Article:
By Bill Hudson

By Bill Hudson, WCCO-TV

PINE RIVER, Minn. (WCCO) — There’s a spot where the Pine River meets Upper Whitefish Lake, north of Brainerd, where walleyes run fat and healthy. This time of year their bellies are heavy with eggs.

Each spring, as the lake ice is going out, walleyes swim upriver where their natural instinct is to spawn.

But when the bronze bellied fish concentrate in such numbers, so do the crowds. Anglers of all types are eager to see so many, many walleyes, so close. For many of them it reaffirms the fact that the large walleyes that evade their hooks are still lurking in these waters. 

“It’s always fun to see big fish, no matter who you are,” said Mark Bacigalupi, the DNR’s area fisheries supervisor.

Bacigalupi oversees one of the state’s most important walleye egg collection stations. That’s where the DNR collects the walleye eggs and takes them to state hatcheries to be incubated.

“Our quota this year is about 90 million eggs. That’s 718 quarts,” said Bacigalupi.

Walleyes are captured in large nets as they swim upstream. From there, the fish are placed into dockside corrals where they can be easily netted and transferred into tanks. One for the egg-carrying females and another, the fertilizing males.

Soon, the female walleyes are gently squeezed to release their eggs into plastic mixing bowls. Within a few seconds, the milt or sperm from several males is carefully added to the bowl and stirred.

A clay slurry is added to the fertilized eggs to prevent them from sticking together, assuring better incubation.

Kevin Mott is a DNR fish specialist who said they will get better fertilization here than the fish can do naturally when laying their eggs on the river bottom.

“Almost by 10 to 20-fold,” Mott said.

Before heading to the Brainerd hatchery, the eggs are gently washed to remove the excess clay.  It’s a bit like panning for gold. And to the state’s fishery, it’s one commodity that is nearly that valuable.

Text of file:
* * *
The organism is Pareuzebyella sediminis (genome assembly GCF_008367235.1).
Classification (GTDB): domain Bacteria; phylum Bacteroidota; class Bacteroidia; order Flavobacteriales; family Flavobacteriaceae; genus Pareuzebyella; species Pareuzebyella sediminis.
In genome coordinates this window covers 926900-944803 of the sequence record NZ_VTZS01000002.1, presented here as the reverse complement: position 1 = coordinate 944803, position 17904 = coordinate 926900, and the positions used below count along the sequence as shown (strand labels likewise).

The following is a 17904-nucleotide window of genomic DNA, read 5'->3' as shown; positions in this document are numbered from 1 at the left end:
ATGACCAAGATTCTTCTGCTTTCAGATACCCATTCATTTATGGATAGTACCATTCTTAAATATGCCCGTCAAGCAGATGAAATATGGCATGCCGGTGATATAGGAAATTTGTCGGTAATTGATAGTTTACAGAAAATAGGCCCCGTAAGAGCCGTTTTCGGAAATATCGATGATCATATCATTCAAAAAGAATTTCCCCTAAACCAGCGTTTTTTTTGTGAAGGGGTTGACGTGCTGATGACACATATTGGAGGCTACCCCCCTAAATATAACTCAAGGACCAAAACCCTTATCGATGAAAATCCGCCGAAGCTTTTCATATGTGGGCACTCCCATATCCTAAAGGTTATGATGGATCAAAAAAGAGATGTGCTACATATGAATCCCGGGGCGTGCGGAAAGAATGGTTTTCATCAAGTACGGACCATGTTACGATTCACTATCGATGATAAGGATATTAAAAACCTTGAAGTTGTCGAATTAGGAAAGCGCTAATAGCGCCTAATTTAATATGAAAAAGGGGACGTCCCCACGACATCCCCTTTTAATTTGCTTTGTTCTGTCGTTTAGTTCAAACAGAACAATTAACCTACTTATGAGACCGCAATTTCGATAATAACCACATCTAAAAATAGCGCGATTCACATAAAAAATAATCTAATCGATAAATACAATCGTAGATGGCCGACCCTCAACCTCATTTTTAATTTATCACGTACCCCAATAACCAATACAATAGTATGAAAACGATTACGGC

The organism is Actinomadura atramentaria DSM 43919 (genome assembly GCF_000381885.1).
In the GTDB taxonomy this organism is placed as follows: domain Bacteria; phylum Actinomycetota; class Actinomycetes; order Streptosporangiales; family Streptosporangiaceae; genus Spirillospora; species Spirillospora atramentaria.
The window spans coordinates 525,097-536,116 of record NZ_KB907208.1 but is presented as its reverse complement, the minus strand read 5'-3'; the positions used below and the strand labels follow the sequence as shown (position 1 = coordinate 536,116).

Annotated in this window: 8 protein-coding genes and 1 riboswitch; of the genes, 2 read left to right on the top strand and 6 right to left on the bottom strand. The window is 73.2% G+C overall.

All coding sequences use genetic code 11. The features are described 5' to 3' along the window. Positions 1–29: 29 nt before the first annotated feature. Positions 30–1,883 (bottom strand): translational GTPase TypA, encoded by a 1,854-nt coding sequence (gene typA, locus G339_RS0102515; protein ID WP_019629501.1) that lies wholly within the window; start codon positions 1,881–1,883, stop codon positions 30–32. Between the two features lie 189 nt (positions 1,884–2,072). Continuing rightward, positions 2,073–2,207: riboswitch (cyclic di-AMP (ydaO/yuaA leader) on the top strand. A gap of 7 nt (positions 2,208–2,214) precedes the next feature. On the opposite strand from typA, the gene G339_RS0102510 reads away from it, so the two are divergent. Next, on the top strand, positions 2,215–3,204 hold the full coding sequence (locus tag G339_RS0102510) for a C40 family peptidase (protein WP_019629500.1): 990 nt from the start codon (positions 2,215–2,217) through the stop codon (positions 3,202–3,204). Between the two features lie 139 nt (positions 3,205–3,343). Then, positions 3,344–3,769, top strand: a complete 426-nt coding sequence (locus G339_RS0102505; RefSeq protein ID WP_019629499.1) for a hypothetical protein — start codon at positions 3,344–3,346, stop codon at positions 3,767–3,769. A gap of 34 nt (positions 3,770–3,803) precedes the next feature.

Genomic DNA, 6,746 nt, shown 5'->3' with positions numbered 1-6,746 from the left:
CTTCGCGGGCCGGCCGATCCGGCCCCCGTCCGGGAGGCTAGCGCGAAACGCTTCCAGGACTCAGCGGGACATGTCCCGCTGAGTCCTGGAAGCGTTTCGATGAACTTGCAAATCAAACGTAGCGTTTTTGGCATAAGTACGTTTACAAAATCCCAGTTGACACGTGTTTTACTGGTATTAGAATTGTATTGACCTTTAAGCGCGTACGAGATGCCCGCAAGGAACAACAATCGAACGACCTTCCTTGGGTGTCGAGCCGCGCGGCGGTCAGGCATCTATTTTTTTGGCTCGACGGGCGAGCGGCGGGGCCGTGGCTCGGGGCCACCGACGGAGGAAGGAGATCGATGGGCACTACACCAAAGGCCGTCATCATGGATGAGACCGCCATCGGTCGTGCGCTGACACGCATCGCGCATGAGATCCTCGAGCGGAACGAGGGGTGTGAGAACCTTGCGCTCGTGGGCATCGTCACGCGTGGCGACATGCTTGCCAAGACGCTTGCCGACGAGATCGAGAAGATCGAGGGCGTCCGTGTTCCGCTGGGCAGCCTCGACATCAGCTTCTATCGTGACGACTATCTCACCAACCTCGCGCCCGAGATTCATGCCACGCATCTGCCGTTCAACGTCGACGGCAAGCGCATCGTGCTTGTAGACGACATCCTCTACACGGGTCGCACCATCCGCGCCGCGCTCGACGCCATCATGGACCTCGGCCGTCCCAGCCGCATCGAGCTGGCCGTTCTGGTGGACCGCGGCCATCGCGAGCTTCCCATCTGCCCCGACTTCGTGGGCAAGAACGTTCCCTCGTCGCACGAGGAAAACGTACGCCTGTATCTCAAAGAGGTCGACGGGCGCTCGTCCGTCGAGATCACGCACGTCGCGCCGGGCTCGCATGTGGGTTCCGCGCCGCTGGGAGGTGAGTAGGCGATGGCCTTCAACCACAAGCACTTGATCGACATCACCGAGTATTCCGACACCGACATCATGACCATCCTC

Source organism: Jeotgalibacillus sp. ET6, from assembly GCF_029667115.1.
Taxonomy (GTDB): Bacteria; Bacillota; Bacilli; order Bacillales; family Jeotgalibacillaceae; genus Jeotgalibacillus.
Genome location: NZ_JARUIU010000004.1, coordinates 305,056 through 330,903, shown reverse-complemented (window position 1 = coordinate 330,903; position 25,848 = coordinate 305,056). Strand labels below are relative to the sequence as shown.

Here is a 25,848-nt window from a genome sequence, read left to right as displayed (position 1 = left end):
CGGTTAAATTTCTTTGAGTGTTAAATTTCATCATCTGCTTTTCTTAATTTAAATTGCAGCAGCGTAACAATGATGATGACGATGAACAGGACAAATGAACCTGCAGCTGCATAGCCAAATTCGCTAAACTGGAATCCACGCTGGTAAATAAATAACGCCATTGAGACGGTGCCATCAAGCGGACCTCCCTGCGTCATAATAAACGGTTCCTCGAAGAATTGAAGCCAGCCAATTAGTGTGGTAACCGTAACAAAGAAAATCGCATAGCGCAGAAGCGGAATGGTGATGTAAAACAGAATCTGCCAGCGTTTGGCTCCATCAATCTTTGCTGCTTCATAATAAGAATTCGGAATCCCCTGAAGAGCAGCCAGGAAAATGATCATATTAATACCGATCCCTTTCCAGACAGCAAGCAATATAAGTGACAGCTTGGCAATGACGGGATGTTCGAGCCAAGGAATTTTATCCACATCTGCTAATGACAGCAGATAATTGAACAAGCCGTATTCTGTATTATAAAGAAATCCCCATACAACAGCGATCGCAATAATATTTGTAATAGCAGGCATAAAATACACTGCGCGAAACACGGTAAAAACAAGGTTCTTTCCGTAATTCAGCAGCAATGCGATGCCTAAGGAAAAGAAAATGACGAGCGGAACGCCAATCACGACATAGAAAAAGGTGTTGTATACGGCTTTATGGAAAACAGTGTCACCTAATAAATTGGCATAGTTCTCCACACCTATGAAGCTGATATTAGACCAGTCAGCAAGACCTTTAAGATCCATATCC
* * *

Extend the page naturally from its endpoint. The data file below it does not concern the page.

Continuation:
“This way we get about 90 to 98 percent fertilization,” said Bacigalupi.

Once the eggs arrive at the hatchery, they are placed into glass jars to begin the incubation process.

“We put about two-and-a-half quarts of eggs in there,” Bacagalupi said.

For 21 days, constantly flowing water keeps the eggs churning, simulating the river’s natural current. Once hatched, they’ll swim through a system of tubes and into a large holding tank.

When asked how large the walleye fry will be at that point, Bacigalupi said, “We like to say mosquito size, because everyone in Minnesota can relate.”

Soon, millions of fry and fingerlings from the hatchery will supplement hundreds of Minnesota lakes – including five million of the fry headed back into the Whitefish chain.

Ed Egan sits on the Whitefish Area Property Owner’s Association, which works closely with the DNR to develop a management plan for the fishery.

“And they end up putting back into the lakes in Whitefish I believe more fry than would naturally make it,” Egan said.

It’s a simple secret to getting more walleye in our waters and just maybe, more fish on your line.

“And they certainly taste good in the frying pan,” Bacigalupi said.

Comments (3)
  1. Pavel says:

    How many years ago was it the DNR closed down the fisheries because they said the they could not do a better job than the natural process in rivers and lakes?

  2. Fisheye says:

    Great story all about walleye…. So then why did you lead off the story with a picture of a northern pike (above)? On the other hand who cares?! It’s Opening Fishing. Why am I sitting here in front of this computer?!

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